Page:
One of the areas of being a church technical director where I am least experienced is the area of project management. Yet, if I'm doing my job, I'm not actually DOING much. When I'm succeeding, I'm directing others to complete projects with excellence and timeliness. Those others may be staff members or volunteers, but they really are the ones doing the work under my direction.

Therefore, project planning has become one of my most critical tasks. I spend several hours each Tuesday in my project planning routine. Here's a peek into that routine...

I found the book Getting Things Done by David Allen to be very helpful in learning to plan projects. I found his deliniations between "project" and "task" very instructive. Anything with two steps or more is a project. That makes a lot of things projects that I would have otherwise considered tasks.

I have adapted his processes a bit to include "Major Projects" which are made up of many "Projects" which are made up of many tasks. I have a document with all my major projects listed. Each Tuesday I go through the major projects and identify what projects have been completed and what new projects need to be added to kick the major project along, however slowly. I also look at each project and and do the same for the tasks associated with it.

This process can take upwards of three hours for my twenty current major projects, but it is probably the most productive three hours of my day. If you don't do project planning, start today!



For those of you who are tool geeks like me, I use MindJet MindManager to document my major projects, projects, and tasks. Then, I have an Applescript that will automatically load all new tasks into my Entourage task list. If you are interested in seeing examples, let me know.

Monday, December 18, 2006

Protecting Time Off

About a two-minute drive from my house is a new, home-grown little coffee and sandwich shop called The Music Cafe. Since I tend to visit early in the morning, I've been able to chat with the owners who opens up the joint at 5:00am. Sometimes he looks pretty ragged, which he explains with the fact that he is short on staff and occasionally has to work until close at 10:00pm.

While I don't think it compares with owning your own restaurant, I've found that working for a church that has its doors open seven days a week poses it's own challenges for keeping a reasonable schedule. Add to that the variability inherent in volunteers lives, the deep love for the people I serve, and the potential for eternal impact through what I do. It can be difficult to say "No" strongly enough to get regular time off.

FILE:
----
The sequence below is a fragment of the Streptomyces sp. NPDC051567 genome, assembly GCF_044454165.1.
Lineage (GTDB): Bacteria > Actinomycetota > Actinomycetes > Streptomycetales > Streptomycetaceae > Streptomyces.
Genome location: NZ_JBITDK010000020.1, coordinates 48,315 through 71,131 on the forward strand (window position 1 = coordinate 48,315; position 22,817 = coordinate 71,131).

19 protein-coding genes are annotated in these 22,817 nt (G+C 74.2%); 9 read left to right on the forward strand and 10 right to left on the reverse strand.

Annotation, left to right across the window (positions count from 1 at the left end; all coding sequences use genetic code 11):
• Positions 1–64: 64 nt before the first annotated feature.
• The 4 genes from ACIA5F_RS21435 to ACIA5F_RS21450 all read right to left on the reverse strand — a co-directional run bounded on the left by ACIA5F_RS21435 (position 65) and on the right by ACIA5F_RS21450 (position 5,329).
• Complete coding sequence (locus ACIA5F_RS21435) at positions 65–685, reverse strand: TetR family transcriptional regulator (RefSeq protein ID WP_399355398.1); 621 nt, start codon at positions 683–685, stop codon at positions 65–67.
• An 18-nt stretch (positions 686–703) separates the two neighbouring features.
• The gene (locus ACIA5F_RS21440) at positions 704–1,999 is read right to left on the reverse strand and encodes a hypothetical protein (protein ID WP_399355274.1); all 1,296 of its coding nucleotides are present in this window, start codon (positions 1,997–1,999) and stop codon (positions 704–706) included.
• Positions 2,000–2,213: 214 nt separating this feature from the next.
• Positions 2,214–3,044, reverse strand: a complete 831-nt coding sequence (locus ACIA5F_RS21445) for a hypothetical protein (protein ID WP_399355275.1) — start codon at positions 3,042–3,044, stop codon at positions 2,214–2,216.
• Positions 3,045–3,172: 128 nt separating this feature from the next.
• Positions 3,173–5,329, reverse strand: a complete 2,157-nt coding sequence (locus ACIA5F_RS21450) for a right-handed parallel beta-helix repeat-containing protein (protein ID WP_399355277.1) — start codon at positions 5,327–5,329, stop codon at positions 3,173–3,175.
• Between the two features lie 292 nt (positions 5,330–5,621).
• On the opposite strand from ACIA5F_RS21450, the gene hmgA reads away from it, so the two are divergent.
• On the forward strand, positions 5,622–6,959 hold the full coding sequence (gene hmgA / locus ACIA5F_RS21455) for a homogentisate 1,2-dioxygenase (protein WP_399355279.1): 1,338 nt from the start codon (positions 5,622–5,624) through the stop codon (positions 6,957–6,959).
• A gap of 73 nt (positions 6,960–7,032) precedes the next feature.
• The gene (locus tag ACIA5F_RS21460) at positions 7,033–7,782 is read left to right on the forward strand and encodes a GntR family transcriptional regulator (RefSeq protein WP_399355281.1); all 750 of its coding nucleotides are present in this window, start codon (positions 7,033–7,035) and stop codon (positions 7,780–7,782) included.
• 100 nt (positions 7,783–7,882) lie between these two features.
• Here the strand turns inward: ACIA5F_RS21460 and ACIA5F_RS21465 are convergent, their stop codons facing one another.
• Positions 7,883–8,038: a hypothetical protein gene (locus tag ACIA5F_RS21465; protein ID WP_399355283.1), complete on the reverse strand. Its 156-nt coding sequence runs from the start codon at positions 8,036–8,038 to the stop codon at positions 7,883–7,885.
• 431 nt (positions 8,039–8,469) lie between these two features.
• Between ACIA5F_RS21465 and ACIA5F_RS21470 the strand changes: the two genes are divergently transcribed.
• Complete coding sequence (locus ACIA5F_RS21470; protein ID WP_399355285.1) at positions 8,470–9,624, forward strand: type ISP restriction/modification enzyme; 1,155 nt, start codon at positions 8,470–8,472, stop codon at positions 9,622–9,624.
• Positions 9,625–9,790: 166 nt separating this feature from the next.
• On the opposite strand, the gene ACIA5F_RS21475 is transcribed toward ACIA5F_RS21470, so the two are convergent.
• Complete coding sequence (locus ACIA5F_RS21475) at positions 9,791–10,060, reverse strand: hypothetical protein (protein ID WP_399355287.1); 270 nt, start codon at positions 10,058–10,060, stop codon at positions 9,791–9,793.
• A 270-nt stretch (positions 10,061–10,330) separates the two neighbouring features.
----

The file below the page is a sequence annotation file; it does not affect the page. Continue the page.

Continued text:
As I evaluate the last year, I think there has been growth for me in this arena. And there is much room for improvement. Mondays are my day off, and I think I've done a much better job protecting those days for my family. It's just a guess, I but I think I've probably only worked two or three Mondays all year. Praise the Lord! That's something only he could have done.

God-willing, next Monday I'll write about how I've worked to protect Mondays.

For those of you out there with variable schedules in any field, how do you protect your time off?

Sunday, December 17, 2006

Fifteen Minutes of Fame



I don't think my most recent attempt to blog is working. So I'm trying something new, something I haven't heard of before. It's something that may be really stupid. Or it could be a great way to blog. I'm calling it the Fifteen Minutes of Fame.

Now, honestly, fame really has nothing to do with it. This blog will not make me famous. But fifteen minutes does have something to do with it. Rather than try to write an exhaustive post occasionally, I'd like to post short ideas each day. I'll be taking one of my official fifteen minute breaks at work to blog.

I even have a countdown clock on my computer. Right now it's at 05:41. I'll be watching the clock to limit the amount of time I spend writing and to give myself faith that I can actually spend the time at this moment.

What will come out of this new plan? I have NO idea. But I suppose we'll find out!